Property, intangible

a blog about ownership of intellectual property rights and its licensing

Wikipedia is a registered trademark, owned by Wikimedia Foundation. A New York Times article says “nearly every time Wikipedia has come to a fork in the road where the project could have chosen to impose more restrictions on who could edit what — even insist on a bit of expertise — it has chosen not to. That has made all the difference.”

Is Wikipedia a trademark? Why, or why not?

© 2009 Pamela Chestek

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3 responses to “”

  1. Are you suggesting some analogy to naked licensing? Failure to maintain quality control resulting in abandonment?

    Or does it really matter since the “source” is still Wikipedia, one unitary “place” to find out information on the web?

  2. I agree that the uniqueness of the “place” on the web is a large component of the Wikipedia sole source significance. But current trademark doctrine doesn’t really support that theory: “Appellant asserts that domain names are inherently distinctive because they can only be associated with one entity or source at a time. The simple fact that domain names can only be owned by one entity does not of itself make them distinctive or source identifying.” In re Oppedahl & Larson LLP 373 F.3d 1171, 1176 -1177 (Fed. Cir. 2004).

    And the exercise of control is in part how we identify ownership (not just the absence of it in the case of naked licensing): “A product is not truly ‘genuine’ unless it is manufactured and distributed under quality controls established by the manufacturer.” El Greco Leather Products Co. v. Shoe World, 806 F.2d 392, 395 (2d Cir.1986), cert. denied, 484 U.S. 817, 108 S.Ct. 71, 98 L.Ed.2d 34 (1987) (sale of goods manufactured under contract but after contract cancelled); “Federal law may preclude state law that is inconsistent with or frustrates the objectives of the federal law. The Lanham Act gives a mark owner the right to control the quality of goods associated with his mark.” Mobil Oil Corp. v. Virginia Gasoline Marketers and Automotive Repair Ass’n, Inc. 34 F.3d 220, 226 (4th Cir. 1994) (discussing preemption of Virginia Petroleum Products Franchise Act by Lanham Act); “Regardless of their being related companies, only one is the owner. Whether the relationship is that of licensor/licensee or parent/subsidiary, the one entity which controls the nature and quality of the goods sold under the mark is the owner.” In re Wella A.G. 787 F.2d 1549, 1554 (Fed. Cir. 1986) (determining proper owner of trademark application); “Therefore, the distributor may rebut the presumption in favor of the manufacturer, and courts look to various factors when determining which party has the superior right of ownership, including: . . . (3) which party maintained the quality and uniformity of the product. . . .” Sengoku Works Ltd. v. RMC Intern., Ltd. 96 F.3d 1217, 1220 (9th Cir. 1996) (competing claims of ownership between manufacturer and distributor). And it can’t be of just how the mark itself is used, but has to be about the quality of the services: “In order for its family’s use of the service marks to be deemed use by CNAF, CNAF must control not only the use of its marks, but also the ‘nature and quality of the … services’ associated with the marks.” CNA Financial Corp. v. Brown 922 F.Supp. 567, 574 (M.D.Fla. 1996). So some law would suggest that if the “owner” isn’t controlling the quality of the services, it isn’t really the owner.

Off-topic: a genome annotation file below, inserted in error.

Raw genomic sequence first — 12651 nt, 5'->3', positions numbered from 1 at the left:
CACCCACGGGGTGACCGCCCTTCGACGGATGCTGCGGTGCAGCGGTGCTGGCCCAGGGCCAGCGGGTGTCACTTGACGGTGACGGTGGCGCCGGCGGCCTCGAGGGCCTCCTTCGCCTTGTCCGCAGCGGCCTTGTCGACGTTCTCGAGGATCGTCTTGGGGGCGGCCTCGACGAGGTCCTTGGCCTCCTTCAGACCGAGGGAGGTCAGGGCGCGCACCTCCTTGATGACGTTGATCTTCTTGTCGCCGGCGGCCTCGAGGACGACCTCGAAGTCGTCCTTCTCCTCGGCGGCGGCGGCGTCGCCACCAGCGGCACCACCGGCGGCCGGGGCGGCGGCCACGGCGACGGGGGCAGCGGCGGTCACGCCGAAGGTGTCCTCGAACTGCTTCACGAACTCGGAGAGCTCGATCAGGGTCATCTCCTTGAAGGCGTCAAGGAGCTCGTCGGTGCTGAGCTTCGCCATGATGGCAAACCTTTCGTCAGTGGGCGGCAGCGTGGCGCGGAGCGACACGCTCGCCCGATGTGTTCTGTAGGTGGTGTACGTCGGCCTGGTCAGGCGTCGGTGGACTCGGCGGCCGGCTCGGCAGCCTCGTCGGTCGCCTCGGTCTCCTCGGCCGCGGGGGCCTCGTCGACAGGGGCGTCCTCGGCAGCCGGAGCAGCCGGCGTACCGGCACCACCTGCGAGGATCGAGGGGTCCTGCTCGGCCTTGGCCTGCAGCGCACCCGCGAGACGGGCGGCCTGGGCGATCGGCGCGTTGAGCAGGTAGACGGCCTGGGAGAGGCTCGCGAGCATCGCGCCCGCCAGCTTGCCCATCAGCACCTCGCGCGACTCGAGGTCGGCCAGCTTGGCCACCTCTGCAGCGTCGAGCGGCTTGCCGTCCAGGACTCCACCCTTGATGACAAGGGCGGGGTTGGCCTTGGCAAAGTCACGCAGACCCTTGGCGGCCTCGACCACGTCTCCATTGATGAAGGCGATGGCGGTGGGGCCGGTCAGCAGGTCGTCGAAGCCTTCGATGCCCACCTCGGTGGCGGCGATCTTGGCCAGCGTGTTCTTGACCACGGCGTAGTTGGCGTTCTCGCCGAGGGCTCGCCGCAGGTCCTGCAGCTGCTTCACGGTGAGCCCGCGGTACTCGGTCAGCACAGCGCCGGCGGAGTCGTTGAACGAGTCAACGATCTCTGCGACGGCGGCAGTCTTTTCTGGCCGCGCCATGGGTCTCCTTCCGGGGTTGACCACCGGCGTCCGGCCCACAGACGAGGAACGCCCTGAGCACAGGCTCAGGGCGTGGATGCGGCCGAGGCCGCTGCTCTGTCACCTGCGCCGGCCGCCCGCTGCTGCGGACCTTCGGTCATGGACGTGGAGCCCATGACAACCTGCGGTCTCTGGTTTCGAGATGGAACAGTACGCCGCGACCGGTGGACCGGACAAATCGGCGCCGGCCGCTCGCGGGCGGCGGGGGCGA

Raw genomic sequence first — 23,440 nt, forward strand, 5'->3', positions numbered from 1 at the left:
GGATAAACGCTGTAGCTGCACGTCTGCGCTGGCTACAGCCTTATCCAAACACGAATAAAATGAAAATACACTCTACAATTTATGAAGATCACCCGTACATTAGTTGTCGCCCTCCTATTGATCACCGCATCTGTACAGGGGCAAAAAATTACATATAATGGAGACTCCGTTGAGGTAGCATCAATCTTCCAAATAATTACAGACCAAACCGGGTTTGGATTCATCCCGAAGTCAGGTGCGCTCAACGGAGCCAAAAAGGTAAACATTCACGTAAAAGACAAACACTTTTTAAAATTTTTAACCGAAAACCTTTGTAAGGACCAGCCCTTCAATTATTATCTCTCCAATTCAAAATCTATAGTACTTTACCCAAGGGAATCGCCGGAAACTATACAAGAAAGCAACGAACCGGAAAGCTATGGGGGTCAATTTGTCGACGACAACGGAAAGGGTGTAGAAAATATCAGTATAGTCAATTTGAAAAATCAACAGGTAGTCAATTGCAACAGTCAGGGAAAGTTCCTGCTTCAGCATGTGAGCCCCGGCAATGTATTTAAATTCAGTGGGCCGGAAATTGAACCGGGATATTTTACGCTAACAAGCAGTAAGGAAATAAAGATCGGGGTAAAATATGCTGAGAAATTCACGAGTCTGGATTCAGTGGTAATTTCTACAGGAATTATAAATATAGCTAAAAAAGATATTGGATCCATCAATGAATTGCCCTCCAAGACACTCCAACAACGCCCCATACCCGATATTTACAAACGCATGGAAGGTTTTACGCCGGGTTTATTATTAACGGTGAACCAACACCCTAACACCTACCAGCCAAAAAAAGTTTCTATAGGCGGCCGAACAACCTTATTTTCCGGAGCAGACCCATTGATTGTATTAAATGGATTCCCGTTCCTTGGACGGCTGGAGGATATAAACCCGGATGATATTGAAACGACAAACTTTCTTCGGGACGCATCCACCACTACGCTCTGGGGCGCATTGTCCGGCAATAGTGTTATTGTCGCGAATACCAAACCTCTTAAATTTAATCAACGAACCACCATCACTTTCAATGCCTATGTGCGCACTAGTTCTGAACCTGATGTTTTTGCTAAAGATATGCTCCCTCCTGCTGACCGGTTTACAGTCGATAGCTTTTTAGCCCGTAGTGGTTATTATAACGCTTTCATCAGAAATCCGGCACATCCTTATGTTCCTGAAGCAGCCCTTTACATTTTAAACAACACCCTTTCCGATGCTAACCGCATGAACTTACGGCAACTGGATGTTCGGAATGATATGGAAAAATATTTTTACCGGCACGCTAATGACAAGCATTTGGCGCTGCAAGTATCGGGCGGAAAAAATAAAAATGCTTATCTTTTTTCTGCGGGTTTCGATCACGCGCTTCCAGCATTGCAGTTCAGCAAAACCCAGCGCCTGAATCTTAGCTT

There are ways to argue under traditional trademark doctrine that Wikipedia should not be considered a mark. But of course it has trademark significance, and famous to boot. I just think control doesn’t have that much to do with trademark significance, whether as an indicia of ownership or of abandonment.

  3. I am not sure the domain name analogy fits; I think Wikipedia is more like Encyclopedia Brittanica—many people contribute, but we as the public recognize all that material as coming from one source. Or perhaps like—-we know they sell books by many authors, but “” is recognized as one unique source for those goods.

    As far as the control question, I agree that it is in most instances today an irrelevant concept. With so many products coming from licensees, most people do not really assume that the TM owner is controlling the quality of every product that bears its name and yet still recognize the TM as having TM significance.

    Interesting exam question—have any other good ideas??